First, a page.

Ferdinand Waititu to pay Sh50m as poll petition costs

Former Embakasi MP Ferdinand Waititu.

By Wilfred Ayaga

Nairobi, Kenya: In one of the country’s most expensive election petitions, former Embakasi MP Ferdinand Waititu has been slapped with an over Sh50 million bill as costs of the petition he filed against Nairobi Governor Evans Kidero last year.

Although the High Court ordered Waititu pay Sh5 million as election costs of the petition, he is staring at a bill of over ten times that amount as party-to-party costs. Kidero’s lawyers have filed a bill of costs in, which they want Waititu to refund over Sh40 million paid to them as fees for defending the petition.

They argue their client incurred huge costs in defending the petition filed by Waititu who moved to court in June last year to challenge Kidero’s election as Governor.

The former MP is faced with a further Sh10 million bill payable to the Independent Electoral and Boundaries Commission, the Returning Officer of the National Tallying Centre, Isaac Hassan and the Nairobi County Returning Officer.

The three were named as the first, second and third respondents respectively in Waititu’s court challenge.

The Advocates Act states the fees charged on costs should be based on nature and importance of the applications, complexity and time spent by the advocates. If the cost is entered against the party at the conclusion of the petition, one bears the cost of the other party in addition to its own. However, judges may decide each party bears its own legal costs.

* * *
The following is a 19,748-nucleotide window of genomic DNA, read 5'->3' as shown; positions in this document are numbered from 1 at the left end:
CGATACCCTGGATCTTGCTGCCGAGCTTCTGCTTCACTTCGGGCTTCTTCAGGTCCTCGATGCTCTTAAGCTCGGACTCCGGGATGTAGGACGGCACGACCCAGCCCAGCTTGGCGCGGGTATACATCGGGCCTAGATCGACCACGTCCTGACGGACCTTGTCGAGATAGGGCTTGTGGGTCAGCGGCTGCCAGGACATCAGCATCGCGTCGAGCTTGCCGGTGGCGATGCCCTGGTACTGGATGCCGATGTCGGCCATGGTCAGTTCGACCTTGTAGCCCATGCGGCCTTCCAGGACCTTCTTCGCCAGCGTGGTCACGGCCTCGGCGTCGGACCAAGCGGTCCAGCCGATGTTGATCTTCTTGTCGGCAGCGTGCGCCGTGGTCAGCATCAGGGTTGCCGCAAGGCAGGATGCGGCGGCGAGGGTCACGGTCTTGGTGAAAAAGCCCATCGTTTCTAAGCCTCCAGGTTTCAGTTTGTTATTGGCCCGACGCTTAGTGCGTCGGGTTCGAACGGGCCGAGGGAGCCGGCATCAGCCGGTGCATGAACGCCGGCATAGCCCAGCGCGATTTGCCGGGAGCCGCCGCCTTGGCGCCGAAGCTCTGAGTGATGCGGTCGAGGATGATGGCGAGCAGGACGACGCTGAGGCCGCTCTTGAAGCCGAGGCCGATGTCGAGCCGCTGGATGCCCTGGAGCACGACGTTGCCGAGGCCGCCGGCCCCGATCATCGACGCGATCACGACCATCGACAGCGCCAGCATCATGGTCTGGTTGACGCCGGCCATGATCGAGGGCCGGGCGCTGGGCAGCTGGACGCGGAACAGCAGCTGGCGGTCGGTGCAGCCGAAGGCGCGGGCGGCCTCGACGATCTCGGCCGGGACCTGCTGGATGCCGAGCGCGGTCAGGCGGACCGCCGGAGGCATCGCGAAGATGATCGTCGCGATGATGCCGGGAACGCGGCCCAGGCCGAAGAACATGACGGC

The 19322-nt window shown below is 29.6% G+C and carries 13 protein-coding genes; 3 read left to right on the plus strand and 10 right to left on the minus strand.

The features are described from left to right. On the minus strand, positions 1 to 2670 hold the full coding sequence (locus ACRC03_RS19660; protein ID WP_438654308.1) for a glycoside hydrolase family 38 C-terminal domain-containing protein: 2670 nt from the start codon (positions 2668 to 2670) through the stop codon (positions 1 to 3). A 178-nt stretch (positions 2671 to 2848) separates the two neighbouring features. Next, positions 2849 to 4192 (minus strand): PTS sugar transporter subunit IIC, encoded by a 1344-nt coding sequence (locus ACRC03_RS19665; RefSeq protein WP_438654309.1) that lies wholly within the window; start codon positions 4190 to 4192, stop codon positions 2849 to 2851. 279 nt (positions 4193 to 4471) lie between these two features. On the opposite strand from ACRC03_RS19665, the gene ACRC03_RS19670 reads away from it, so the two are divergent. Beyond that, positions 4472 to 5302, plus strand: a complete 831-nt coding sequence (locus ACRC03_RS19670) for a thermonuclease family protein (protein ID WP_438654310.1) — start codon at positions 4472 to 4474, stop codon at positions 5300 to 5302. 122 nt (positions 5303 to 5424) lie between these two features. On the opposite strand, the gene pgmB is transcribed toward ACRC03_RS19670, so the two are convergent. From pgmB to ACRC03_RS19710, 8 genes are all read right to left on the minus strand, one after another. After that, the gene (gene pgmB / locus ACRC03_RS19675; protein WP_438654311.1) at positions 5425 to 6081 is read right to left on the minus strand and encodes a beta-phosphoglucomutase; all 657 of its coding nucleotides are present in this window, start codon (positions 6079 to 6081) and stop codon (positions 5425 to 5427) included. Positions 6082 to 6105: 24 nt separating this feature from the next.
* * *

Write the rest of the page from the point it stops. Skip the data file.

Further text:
The bill of costs drawn against Waititu also contains other fine details of expenditure incurred by the advocates who defended Kidero during the initial petition and the subsequent appeal.

Attendance costs

The lawyers want Waititu to remit Sh1,000 as costs of attending court for mention of directions.

They are also demanding another Sh1,000 for attending court for delivery of the ruling.

Other additional costs contained in the bill against Waititu include drawing of affidavits, producing exhibits and making copies of various court papers. Waititu had argued in his petition that Kidero was not validly elected and that his election was riddled with irregularities and electoral malpractices.

In their court papers, Kidero’s lawyers have defended the huge bill paid to them as fees in defending the petition, both at the High Court and in the court of appeal.

“The bill takes into account remuneration structure for State officers in Kenya, specifically the Governor and Deputy Governor as proposed by the salaries and Remuneration Commission,” they say.